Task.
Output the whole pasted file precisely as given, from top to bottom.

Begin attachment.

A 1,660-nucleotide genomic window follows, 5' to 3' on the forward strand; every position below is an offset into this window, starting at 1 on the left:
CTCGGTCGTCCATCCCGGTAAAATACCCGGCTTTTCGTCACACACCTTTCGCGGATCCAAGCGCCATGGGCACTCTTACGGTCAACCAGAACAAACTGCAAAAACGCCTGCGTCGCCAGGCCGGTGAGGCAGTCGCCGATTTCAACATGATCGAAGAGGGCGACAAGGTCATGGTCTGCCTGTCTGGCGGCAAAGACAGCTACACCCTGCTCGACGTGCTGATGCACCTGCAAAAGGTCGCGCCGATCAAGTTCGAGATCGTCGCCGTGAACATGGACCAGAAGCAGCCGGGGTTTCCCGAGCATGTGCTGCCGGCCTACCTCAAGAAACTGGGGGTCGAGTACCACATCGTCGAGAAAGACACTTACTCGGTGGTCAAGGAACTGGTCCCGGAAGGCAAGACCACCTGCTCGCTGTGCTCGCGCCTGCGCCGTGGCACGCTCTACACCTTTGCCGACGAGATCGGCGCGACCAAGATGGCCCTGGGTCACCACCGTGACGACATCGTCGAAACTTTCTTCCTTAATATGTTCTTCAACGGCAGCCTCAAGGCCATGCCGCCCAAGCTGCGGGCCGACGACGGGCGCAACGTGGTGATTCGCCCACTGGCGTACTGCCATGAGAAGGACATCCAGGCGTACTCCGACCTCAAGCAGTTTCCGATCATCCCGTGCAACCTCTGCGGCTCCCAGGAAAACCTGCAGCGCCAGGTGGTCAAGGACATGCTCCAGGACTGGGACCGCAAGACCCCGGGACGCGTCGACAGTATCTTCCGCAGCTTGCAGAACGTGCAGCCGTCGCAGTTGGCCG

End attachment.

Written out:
A 1,660-nucleotide genomic window follows, 5' to 3' on the forward strand; every position below is an offset into this window, starting at 1 on the left:
CTCGGTCGTCCATCCCGGTAAAATACCCGGCTTTTCGTCACACACCTTTCGCGGATCCAAGCGCCATGGGCACTCTTACGGTCAACCAGAACAAACTGCAAAAACGCCTGCGTCGCCAGGCCGGTGAGGCAGTCGCCGATTTCAACATGATCGAAGAGGGCGACAAGGTCATGGTCTGCCTGTCTGGCGGCAAAGACAGCTACACCCTGCTCGACGTGCTGATGCACCTGCAAAAGGTCGCGCCGATCAAGTTCGAGATCGTCGCCGTGAACATGGACCAGAAGCAGCCGGGGTTTCCCGAGCATGTGCTGCCGGCCTACCTCAAGAAACTGGGGGTCGAGTACCACATCGTCGAGAAAGACACTTACTCGGTGGTCAAGGAACTGGTCCCGGAAGGCAAGACCACCTGCTCGCTGTGCTCGCGCCTGCGCCGTGGCACGCTCTACACCTTTGCCGACGAGATCGGCGCGACCAAGATGGCCCTGGGTCACCACCGTGACGACATCGTCGAAACTTTCTTCCTTAATATGTTCTTCAACGGCAGCCTCAAGGCCATGCCGCCCAAGCTGCGGGCCGACGACGGGCGCAACGTGGTGATTCGCCCACTGGCGTACTGCCATGAGAAGGACATCCAGGCGTACTCCGACCTCAAGCAGTTTCCGATCATCCCGTGCAACCTCTGCGGCTCCCAGGAAAACCTGCAGCGCCAGGTGGTCAAGGACATGCTCCAGGACTGGGACCGCAAGACCCCGGGACGCGTCGACAGTATCTTCCGCAGCTTGCAGAACGTGCAGCCGTCGCAGTTGGCCG